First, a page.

The prestigious Trilateral Commission met here in Tokyo earlier this month, bringing together some 130 influential people from three continents to focus on key world issues and offer some advice to participants in the forthcoming Okinawa Summit of world leaders. The commissioners heard speeches from Finance Minister Kiichi Miyazawa, former U.S. Secretary of State Henry Kissinger, former U.S. Federal Reserve Board Chairman Paul Volcker, Peruvian novelist and activist Mario Vargas Lhosa, Softbank President Masayoshi Son and other stars and founts of wisdom. Former Prime Minister Keizo Obuchi had planned to open the event with a major policy speech, but sadly was struck down by a stroke before he could attend.

What were the chief concerns of this gathering of movers and shakers? They ranged from rising tension over Taiwan to antimissile defense and the future security pattern in Central Asia, from the role of the nation state to the new governing skills needed in a networked world, and on to the multiplying problems now affecting, to varying degrees, the world’s global institutions: the International Monetary Fund, the World Bank, the World Trade Organization, the European Commission and even the newly minted European Central Bank.

Along the way, time was found to ruminate on winners and losers in the New Economy and what impact the relentless pressures of global competition and increased transparency would have on the more opaque traditional corners of Japanese life.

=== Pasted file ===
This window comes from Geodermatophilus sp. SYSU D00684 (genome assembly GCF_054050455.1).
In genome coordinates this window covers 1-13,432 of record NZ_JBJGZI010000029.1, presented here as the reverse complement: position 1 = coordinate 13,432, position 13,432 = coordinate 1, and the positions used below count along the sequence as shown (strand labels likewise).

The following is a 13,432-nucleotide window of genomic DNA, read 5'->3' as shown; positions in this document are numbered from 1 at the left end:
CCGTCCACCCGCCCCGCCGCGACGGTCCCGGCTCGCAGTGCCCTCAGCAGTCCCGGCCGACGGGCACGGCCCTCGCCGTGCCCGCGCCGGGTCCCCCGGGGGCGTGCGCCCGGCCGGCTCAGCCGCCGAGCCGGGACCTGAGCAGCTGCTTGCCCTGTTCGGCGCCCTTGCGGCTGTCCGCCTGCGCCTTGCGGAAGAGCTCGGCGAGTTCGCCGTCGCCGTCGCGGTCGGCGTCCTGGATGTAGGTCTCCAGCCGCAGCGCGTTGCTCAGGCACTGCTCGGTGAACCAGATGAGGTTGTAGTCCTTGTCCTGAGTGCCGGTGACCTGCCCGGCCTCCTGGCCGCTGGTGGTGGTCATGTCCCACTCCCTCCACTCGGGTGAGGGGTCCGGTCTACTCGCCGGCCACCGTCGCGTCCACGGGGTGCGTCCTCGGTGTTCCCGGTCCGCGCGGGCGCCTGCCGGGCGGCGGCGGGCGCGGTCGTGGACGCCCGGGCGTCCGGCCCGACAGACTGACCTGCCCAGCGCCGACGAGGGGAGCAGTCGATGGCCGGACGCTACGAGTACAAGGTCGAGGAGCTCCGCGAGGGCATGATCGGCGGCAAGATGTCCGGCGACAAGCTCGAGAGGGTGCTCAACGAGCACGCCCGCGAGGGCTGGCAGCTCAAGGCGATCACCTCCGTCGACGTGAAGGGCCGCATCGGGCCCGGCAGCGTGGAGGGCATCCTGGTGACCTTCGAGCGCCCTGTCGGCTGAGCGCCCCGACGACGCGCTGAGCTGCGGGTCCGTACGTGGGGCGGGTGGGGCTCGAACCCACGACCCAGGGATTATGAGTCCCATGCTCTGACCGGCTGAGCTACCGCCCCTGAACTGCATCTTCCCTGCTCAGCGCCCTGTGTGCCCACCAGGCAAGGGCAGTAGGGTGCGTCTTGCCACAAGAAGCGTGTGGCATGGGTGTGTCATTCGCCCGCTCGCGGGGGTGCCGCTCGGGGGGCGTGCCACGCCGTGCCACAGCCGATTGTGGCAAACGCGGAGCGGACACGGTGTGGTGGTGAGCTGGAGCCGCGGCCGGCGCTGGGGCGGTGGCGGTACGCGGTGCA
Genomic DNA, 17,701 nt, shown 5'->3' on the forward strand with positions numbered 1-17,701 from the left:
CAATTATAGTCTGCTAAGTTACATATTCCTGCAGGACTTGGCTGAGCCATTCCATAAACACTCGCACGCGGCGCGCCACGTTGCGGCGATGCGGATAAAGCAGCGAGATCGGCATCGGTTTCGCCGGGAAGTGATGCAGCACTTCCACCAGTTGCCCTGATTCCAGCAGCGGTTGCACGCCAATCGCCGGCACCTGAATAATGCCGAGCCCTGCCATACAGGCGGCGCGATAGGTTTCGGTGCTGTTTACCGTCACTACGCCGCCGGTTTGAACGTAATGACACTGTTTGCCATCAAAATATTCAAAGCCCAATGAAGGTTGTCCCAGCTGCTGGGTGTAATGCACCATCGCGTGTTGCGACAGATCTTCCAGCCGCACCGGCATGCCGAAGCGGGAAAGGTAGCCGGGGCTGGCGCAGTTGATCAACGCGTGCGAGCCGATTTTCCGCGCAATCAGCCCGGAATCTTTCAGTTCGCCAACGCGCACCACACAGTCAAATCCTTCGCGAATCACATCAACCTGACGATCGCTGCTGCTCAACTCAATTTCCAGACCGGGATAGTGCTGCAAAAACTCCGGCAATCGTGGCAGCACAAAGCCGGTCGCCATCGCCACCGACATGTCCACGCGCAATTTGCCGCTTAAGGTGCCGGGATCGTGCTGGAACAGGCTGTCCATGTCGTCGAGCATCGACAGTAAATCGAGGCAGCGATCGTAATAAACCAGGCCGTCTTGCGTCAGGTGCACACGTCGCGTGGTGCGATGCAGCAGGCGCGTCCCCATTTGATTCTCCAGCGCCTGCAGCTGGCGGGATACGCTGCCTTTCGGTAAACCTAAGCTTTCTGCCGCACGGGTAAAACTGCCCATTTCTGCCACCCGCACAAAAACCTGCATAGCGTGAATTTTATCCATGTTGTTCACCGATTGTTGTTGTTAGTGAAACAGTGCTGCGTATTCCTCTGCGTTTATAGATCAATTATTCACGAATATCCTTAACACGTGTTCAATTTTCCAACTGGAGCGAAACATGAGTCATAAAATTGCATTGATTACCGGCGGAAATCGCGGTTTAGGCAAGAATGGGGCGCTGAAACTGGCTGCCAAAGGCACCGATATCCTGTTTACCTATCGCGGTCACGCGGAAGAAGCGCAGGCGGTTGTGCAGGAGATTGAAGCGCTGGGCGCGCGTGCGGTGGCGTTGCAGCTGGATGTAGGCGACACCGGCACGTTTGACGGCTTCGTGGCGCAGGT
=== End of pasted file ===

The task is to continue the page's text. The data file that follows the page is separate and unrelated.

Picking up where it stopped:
It is easy to be cynical about these kinds of talk fests, just as it is easy to be cynical about the world summits that they shadow and feed into. After all, it is not summits and debates but enterprise, imagination and the sweat of millions of brows that create the world’s wealth.

Even the international order now depends more on the web of natural interdependence between private-sector concerns and nongovernmental bodies than between officials and governments — especially in Asia. One is often left wondering after some great summit, as “the captains and the kings depart,” whether the dreary communiques, with their pieties about trade liberalization, world stability, safeguarding the environment, and so on, justify all the time and effort poured into organizing these events.

And yet fresh ideas and approaches need debate, discussion and lucid dialogue the way plants need water. They cannot flourish without them. The fascinating question this time in Tokyo, and the question that hovers over the Okinawa G8 summit in July, was whether Japan, as the host of the next summit, can inject some new ways of thinking, talking and communicating into the lofty process. Can the message be conveyed to the world, as it plainly is not being conveyed right now, that the amazing global trading and financial system that has grown up in recent years can bring colossal benefits to the poorest?

And can the breathtaking communications capabilities of the networked world — which somehow make even more appalling the current juxtaposition of poverty and deprivation with the wired, Internetted societies of the advanced world — be mobilized to provide solutions to global problems that decades of speeches and summit resolutions have failed to achieve?